Wheatley's presence is initially not as obviously felt behind the camera, although as the film progresses this is very evidently the work of the guy who gave us Kill List. Most notably is a brilliant montage following Chris' first act of violent insanity. Cutting rabidly between images of a pagan ritual, scenes of the British countryside and general scenes of exaggerated barbarity, it's a reminder of some of Kill List's more nightmarish sequences, albeit this time delivered in a different sort of context. It's a welcome burst of visual flair in a film that mostly sticks with a rigidly kitchen-sink aestethic (the film is both a homage and satire of Mike Leigh films and any number of other cinematic jaunts through Britain), and while there's some nice cinematography throughout (taking in such British tourists hotspots as the world famous Pencil Museum), it's somewhat of a shame the sequence is a once-off. A late film attempt at a dream sequence is comparatively inelegant. There are other subtle directorial touches, though: as discussed by Wheatley in the post-film Q&A, the soundtrack - dominated by electronic pop covers of Tainted Love and Season of the Witch - hides an extra layer of depth, with the film cleverly alternating between male and female vocalists as Tina and Chris' relationship fluctuates in terms of dominance.

So I definitely have nice things to say about Sightseers - it's cheekily eccentric and oftentimes endearingly clever. And yet, overall, I just felt a little underwhelmed by the whole thing. Perhaps the biggest problems is that it just isn't a laugh riot. The film flits back and forth between the broadest imaginable comedy and blackly comic ultraviolence, with the side effect that it's only ever fleetingly amusing. There's some very funny scenes - a madcap love scene and a brilliant jealous argument in the caravan stand out - but mostly I found myself lightly chuckling as opposed to full-on belly laughs. The killing spree, meanwhile, is occasionally grotesque - including a genuinely horrific shot of a crushed skull - but also sort of dull, predictable and pedestrian. When a character is introduced, you usually know whether they're about to be dispatched or not, and the violence becomes almost routine despite the fact the violence is rendered in bone-crunching detail. Admittedly, the narrative sometimes jokingly reflects the fact that mass murder has become so trivial for the characters, but like God Bless America recently, shock humour loses much of its power when you can see all of the surprises coming.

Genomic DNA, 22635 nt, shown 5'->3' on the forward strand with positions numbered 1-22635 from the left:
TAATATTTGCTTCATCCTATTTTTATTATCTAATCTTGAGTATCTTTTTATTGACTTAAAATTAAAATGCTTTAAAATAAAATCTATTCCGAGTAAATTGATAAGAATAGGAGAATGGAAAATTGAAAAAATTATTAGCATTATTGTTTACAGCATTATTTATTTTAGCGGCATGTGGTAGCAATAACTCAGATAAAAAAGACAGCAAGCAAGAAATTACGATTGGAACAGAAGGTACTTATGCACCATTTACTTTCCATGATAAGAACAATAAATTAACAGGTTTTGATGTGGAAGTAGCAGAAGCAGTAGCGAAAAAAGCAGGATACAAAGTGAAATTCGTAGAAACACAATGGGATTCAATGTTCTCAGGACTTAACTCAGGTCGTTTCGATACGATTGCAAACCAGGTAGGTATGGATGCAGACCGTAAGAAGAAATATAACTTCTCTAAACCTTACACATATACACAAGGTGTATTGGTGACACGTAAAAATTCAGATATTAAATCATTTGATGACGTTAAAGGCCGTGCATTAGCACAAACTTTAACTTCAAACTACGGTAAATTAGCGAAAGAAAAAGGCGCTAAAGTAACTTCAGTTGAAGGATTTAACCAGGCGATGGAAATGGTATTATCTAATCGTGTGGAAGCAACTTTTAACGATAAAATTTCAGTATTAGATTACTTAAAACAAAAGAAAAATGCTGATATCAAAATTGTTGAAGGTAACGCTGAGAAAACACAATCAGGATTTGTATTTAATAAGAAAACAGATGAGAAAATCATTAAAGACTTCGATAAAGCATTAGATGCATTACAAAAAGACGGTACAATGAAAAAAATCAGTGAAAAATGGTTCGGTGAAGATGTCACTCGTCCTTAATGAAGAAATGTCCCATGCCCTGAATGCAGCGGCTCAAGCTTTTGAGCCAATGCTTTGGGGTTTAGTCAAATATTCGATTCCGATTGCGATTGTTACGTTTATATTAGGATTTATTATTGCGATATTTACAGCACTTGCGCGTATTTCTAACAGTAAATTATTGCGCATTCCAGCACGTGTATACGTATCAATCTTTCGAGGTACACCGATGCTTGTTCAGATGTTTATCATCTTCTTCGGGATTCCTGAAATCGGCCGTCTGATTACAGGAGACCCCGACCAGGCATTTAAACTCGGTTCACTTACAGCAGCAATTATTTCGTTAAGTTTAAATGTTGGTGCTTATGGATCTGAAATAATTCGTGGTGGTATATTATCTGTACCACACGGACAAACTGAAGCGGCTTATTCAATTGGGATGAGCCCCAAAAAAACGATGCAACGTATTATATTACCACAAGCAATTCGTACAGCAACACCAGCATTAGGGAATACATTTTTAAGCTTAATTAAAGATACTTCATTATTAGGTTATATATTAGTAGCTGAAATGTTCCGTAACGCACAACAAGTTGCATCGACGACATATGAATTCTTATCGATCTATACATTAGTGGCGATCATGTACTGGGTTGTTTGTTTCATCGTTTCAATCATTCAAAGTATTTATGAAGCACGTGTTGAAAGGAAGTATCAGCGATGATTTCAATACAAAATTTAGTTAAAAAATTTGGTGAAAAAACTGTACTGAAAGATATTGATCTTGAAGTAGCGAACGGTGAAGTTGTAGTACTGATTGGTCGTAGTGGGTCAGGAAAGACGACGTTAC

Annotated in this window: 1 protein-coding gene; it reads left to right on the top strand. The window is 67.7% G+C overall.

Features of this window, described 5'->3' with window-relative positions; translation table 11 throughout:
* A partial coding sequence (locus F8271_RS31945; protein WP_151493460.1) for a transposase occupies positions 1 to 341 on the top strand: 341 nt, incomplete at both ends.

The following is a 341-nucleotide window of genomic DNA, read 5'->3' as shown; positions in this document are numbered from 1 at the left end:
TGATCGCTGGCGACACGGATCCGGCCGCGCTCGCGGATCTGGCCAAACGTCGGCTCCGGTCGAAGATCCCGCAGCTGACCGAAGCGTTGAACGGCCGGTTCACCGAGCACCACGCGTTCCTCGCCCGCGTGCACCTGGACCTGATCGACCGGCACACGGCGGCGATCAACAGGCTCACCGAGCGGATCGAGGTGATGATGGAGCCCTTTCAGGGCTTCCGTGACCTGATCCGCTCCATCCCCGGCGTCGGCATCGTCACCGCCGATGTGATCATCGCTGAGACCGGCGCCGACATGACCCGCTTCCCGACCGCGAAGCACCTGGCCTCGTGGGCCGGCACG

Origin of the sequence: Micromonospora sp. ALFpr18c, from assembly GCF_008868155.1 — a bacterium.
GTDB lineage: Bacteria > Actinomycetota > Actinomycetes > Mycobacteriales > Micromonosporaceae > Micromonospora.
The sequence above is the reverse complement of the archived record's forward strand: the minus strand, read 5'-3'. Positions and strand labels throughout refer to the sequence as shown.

Sightseers is a vastly superior film than God Bless America, but there's the sense that if the writers had dared to be even more provocative there's a great film waiting to burst out and amaze us all. Instead, we have a merely pretty good film - lots to enjoy, but the film's unusual cocktail of purposefully mundane roadtrip, oddball romance, broad comedy and murder spree doesn't gel together into a fully coherent whole. Again, I cannot rule out the possibility my personal hype was ultimately detrimental (was relieved to hear Time Out expressing such a view too, though). There's undoubtedly much to appreciate here, but I can't help but express disappointment that Sightseers is simply, merely, disposably good fun. Maybe that's more than enough?